There is one question that I get asked again, and again.
“Is it possible to burn fat and build muscle at the same time?”
Without a doubt, it’s a hot topic within the fitness industry and divides opinion within the fitness world.
Some will tell you that it’s impossible to achieve this.
That it’s a waste of time trying and that you should focus on burning body fat for a few weeks/months, then switching to an intense muscle building program.
Others will tell you that it’s totally possible and not to worry about how you construct your workouts – just to get on with and enjoy the journey.
So what’s the truth?
Is it possible to reduce your body fat percentage whilst also building muscle?
Well, yes it is.
However, as always, there is a little but more to it.
First, we need to understand a little more about how our bodies burn fat and build muscle.
Burning body fat
There is a bottom-line rule to losing weight.
It’s simple to understand, but many people struggle with making it happen.
The rule is that if we consume more calories than we burn, we will not lose weight. We will actually put weight on.
On the other hand, if we burn more than we consume, we’ll lose weight. Which is what most of us want.
But, it’s never quite that easy.
There’s a lot of factors that affect how many calories we burn. And not all calories are equal in quality.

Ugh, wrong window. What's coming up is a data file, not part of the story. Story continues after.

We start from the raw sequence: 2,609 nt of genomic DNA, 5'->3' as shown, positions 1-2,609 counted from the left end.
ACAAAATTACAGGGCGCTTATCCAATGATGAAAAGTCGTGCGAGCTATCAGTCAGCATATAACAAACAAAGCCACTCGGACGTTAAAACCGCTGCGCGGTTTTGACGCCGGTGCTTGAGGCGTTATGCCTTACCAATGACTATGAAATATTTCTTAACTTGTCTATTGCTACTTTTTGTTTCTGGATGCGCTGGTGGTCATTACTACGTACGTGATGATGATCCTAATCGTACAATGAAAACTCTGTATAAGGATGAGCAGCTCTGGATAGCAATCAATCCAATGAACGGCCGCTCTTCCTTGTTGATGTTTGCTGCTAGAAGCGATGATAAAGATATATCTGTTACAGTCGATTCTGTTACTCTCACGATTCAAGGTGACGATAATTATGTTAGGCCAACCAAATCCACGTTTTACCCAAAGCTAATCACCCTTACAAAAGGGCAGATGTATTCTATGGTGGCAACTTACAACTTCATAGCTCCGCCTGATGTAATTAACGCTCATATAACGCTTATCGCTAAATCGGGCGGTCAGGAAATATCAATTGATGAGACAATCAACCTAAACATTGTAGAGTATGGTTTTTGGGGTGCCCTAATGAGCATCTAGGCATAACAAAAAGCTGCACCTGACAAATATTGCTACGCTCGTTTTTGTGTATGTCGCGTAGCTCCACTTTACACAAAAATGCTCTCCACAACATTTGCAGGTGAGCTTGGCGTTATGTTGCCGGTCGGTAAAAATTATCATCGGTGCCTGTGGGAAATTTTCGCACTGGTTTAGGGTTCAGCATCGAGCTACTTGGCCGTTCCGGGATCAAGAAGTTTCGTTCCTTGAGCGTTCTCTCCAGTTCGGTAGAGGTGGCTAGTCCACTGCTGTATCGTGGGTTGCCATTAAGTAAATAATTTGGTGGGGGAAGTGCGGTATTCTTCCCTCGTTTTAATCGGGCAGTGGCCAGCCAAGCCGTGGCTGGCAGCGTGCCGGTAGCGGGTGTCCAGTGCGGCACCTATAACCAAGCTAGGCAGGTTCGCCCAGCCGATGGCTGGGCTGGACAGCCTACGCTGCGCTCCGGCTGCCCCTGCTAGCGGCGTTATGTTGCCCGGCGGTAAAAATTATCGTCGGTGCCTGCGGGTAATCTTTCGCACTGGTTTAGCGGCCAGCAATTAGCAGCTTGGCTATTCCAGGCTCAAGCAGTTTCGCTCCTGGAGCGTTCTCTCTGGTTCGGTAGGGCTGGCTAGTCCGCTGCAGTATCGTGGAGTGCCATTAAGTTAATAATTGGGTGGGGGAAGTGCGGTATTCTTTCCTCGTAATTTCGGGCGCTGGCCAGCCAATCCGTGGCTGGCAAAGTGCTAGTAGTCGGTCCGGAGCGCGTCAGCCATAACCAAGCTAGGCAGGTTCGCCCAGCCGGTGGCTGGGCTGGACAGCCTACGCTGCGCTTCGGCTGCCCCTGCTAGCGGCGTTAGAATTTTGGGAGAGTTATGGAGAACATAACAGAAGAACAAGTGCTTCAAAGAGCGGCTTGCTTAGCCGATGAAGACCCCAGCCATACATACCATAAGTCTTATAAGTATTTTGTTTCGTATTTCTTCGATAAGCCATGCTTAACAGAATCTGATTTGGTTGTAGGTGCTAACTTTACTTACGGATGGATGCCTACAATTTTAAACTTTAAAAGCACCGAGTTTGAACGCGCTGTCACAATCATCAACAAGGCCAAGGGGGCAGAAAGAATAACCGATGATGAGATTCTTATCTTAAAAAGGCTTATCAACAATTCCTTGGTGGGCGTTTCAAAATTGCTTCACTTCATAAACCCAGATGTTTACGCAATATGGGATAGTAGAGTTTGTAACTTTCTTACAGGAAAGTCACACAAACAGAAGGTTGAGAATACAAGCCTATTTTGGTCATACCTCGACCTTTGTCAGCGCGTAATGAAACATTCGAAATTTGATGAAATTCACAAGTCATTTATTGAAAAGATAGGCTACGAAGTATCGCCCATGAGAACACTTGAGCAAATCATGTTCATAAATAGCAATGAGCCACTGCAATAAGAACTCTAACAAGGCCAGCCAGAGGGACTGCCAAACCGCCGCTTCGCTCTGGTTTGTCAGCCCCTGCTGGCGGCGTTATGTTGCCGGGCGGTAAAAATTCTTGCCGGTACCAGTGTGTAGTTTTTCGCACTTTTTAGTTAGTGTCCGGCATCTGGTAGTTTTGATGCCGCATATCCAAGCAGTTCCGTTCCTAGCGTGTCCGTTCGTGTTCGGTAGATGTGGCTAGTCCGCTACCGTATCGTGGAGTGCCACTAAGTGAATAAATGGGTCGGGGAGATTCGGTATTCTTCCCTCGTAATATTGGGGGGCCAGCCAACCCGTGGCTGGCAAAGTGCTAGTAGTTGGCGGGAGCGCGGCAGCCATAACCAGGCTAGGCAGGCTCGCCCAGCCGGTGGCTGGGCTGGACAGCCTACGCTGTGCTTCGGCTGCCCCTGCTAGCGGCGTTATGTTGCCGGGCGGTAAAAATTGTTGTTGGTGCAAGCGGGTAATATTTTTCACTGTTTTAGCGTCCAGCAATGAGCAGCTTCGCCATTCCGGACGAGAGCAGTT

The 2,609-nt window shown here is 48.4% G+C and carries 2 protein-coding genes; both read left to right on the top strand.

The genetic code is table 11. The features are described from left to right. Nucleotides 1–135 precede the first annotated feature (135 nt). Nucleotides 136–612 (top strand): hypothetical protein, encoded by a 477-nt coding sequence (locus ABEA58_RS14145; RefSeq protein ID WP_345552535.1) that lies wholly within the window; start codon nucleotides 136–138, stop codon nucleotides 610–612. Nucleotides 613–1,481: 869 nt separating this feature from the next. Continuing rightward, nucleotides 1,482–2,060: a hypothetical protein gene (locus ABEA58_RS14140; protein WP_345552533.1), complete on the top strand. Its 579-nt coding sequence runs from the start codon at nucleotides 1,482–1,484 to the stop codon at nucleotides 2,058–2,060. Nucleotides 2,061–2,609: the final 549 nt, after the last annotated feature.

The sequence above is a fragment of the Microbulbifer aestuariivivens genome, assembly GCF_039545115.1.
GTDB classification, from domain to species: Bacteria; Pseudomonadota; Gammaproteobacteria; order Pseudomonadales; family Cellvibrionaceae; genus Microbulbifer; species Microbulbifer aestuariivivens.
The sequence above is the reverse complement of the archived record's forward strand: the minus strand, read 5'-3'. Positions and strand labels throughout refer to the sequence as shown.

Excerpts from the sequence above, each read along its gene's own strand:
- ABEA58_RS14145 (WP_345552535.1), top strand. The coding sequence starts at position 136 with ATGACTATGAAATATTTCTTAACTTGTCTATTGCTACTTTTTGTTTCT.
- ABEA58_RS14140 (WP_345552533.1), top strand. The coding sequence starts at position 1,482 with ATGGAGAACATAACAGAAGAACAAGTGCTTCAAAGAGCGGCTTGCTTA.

Doing frequent exercise is obviously one way to burn calories. But other factors such as age and genetics affect how quickly and efficiently our body burns energy. It’s these other factors that mean there is no one-size-fits all answer to weight loss.
But one thing is true for everyone: this battle is won in the kitchen.
The easiest adjustments to make are to what we consume, rather than how much exercise we do.
Consuming fewer calories is so much easier than burning those calories using exercise.
So, if you’re hoping to lose weight, start by looking at your meal (and snacking) plan.
And because we all have different ages, height, gender, genetics, and circumstances, everyone’s meals plans will be slightly different.
But the bottom-line rule holds true, whoever we are and whatever our age or background: if we burn more calories than we consume, we lose weight.
Just to make things a little more complicated, we need to keep in mind that not all calories are created equal.
The emphasis in our diet should be on quality nutrition. This video helps to explain this point. Here, Dr. Jason Fung talks about the calorie and how quality is king.
So, that’s the basics of weight loss. But how about muscle building?
There are three key components to building muscle.
- Engage the muscles through resistance movement (i.e. move heavy things)
- Fuel muscle growth (eat good quality, nutritious food)
- Give the body enough rest to recover and grow
1. Engaging the muscles through resistance
It probably won’t come as a surprise that we need to be moving heavy weight to build muscle.
But this doesn’t have to mean hitting the gym.
Using the right type of bodyweight movements we can develop any muscle group in the body.
To achieve the fastest growth, we should be aiming for muscular failure – where the muscle is exhausted it can’t complete any more movements without sacrificing the form of the movement.
And we should be aiming for this failure below 15 repetitions or so.